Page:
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Fighting for a classless society

Onomatopee's graphic design projects are about pointing out the political in the printed word. "... by changing the written language you really can change the world,” says Freek Lomme.

By Gabrielle Kennedy /asdf 25-10-2008

The poltics of language and letters.

The thing about culture is that over time, it seeps into our consciousness so thoroughly that its existence becomes implicit. You could say then that the job, or at least one of the jobs of artists and designers is to jolt us out of that lethargy by making the implicit in culture explicit again. “That's what we do,” says Freek Lomme, one half of the publishing graphic design duo, Onomatopee. “We challenge the inhabitants of a culture to focus more on what is around them.”

Freek is the writer and curator while his partner, Remco van Bladel, is the graphic designer. Together they are focussed on creating bound and published material that pushes cultural boundaries and thus our way of thinking. “I like books because of their content and the way they communicate,” says Lomme. “The same goes for Remco except he has an added interest in their graphic style and binding …by matching up those interests we are able to create something very elegant.”

For their latest project for Dutch Design Week, Lomme and Van Bladel started with the premise that language is bourgeois in so far as its guidelines are something handed down from the upper and educated classes. “We told designers that we think the way they use language is very strange,” Lomme says. “They apply standardized spelling and grammar and use typical fonts.”

To remove that boundary and break open the highly politicized languages we use and accept, Onomatopee sent an open call out to graphic designers and typesetters, inviting them to create a classless character, a symbol that represents their language and what it communicates. “It was important that the designers didn't feel alienated from the end result,” says Lomme. “Even Marx said that labourers too often end up forgetting the end product of what their efforts are contributing to.”

The result of this open call is a book titled “Kapital K”. Unlike most books, which wrap up meaning, Kapital K is more about unwrapping meaning and lending it access. “Language is changing,” says Lomme. “Chat board jargon, street slang, immigrant slang … there is a new syntax, new words and even new symbols that are broadly understood and which can effectively communicate ideas and even feelings.”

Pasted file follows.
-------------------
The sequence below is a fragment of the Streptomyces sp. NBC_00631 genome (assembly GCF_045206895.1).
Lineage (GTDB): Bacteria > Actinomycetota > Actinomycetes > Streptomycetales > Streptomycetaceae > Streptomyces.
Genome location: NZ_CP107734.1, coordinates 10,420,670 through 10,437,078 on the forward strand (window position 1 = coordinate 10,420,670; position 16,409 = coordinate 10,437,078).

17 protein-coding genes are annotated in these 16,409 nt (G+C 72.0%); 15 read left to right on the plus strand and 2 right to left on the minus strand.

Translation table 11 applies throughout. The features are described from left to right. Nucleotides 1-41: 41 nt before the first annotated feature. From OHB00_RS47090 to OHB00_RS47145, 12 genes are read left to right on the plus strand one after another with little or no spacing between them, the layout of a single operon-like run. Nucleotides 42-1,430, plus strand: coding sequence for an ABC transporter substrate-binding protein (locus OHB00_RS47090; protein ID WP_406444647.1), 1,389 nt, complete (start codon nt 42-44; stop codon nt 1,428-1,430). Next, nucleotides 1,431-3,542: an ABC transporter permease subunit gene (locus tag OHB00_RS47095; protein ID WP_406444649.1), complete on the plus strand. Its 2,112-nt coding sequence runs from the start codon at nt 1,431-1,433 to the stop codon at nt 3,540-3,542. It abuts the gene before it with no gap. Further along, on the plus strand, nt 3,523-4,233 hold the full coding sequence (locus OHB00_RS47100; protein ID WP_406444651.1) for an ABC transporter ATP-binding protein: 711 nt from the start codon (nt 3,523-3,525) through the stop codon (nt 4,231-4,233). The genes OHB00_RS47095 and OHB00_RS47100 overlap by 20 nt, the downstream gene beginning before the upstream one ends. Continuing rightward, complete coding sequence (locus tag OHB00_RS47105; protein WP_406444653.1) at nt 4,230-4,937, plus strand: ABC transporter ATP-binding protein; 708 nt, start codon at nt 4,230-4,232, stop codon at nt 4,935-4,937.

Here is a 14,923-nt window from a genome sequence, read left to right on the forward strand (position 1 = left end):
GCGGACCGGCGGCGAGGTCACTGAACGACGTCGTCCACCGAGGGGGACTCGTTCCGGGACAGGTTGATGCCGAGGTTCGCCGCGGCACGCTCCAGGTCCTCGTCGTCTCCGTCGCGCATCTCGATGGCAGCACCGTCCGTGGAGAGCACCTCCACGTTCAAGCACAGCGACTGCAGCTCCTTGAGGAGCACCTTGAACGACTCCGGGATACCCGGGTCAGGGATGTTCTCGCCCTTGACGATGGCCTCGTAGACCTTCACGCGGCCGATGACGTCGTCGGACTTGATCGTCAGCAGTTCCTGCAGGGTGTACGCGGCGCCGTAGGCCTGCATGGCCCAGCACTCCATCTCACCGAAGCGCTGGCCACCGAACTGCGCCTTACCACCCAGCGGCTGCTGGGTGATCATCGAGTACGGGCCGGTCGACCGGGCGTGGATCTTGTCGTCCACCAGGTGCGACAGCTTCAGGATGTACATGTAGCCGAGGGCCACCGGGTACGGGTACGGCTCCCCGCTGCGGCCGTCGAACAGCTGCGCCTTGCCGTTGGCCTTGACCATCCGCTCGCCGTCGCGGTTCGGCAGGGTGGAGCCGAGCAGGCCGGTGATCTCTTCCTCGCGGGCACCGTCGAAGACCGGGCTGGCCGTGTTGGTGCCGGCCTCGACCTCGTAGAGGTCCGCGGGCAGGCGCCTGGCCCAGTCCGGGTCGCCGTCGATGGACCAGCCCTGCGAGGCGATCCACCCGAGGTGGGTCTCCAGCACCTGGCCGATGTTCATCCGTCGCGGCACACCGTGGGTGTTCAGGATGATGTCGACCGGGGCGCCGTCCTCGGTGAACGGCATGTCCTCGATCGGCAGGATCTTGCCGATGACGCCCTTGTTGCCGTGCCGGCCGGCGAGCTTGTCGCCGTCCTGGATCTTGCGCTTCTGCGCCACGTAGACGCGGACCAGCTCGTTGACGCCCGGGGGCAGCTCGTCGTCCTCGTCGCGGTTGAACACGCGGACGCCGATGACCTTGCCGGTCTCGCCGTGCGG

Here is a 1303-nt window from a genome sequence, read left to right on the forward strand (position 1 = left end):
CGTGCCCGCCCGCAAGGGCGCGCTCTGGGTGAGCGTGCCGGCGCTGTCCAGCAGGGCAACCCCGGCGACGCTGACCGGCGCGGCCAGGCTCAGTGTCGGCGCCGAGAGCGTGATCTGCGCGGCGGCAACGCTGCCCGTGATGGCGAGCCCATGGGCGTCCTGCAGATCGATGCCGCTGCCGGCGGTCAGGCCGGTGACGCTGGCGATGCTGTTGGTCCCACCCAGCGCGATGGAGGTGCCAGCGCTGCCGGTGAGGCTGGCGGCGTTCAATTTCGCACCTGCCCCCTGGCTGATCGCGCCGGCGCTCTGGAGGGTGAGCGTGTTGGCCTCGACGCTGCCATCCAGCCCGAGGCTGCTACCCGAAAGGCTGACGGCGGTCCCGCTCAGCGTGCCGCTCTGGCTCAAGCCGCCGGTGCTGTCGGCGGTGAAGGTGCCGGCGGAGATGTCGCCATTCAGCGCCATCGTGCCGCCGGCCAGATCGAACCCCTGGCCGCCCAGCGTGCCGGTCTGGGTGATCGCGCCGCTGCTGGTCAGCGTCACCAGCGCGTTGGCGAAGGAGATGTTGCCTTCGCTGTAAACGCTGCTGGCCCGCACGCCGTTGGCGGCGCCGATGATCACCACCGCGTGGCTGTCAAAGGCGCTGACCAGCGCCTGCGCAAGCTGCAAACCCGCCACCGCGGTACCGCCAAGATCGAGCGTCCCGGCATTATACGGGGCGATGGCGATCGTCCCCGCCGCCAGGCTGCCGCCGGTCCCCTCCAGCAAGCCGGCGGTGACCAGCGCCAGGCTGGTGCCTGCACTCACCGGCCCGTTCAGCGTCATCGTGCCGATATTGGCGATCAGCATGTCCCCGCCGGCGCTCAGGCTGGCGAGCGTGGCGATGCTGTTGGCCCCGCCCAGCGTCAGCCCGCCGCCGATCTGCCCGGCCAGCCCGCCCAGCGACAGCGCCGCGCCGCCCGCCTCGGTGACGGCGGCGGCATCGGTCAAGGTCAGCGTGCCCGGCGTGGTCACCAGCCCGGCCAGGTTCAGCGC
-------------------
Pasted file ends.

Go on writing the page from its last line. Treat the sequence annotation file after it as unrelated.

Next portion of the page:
“Kapital K” means different things to different people – Marxist overtones to some, an abbreviation of OK to others. “Imagine if a truly classless character existed,” says Lomme. “One that revised the formal appearance of language to the level of mankind.”

That ideological motivation as opposed to a commercial one, taps right into the Onomatopee approach. It is about cultural innovation. “Ideology is identity,” Lomme says. “Ideology is what we are selling.”

The contributions included in Kapital K range from the ironic to the revolutionary. Clemente Padin called linguistic tradition “stubborn” and Jamie Winder broke human communication down to twelve base elements that he feels represent the essence rather than the narrative of interaction. Peter Bil’ak challenged the political by using his experience of trying to register his child’s surname - Bil’ak. The center apostrophe, however, lead him into an administrative and systematic whirlpool. “This illustrates exactly our point,” Lomme says. “This project was quite theoretical, but Bil’ak’s experience shows how very real this issue has become.”

Building bridges between abstract ideas and the real world is the very point of Onomatopee’s projects. “What we do seems abstract at first," says Lomme, “but what I’m trying to show is that by changing the written language you really can change the world.”

Images: main - Eric de Haas. Small from top - Eric de Haas, Hugo Nabe (printed at Daglicht), Sigrid Calon (printed at Daglicht), Almost Modern (printed at Daglicht), Chris Lee.

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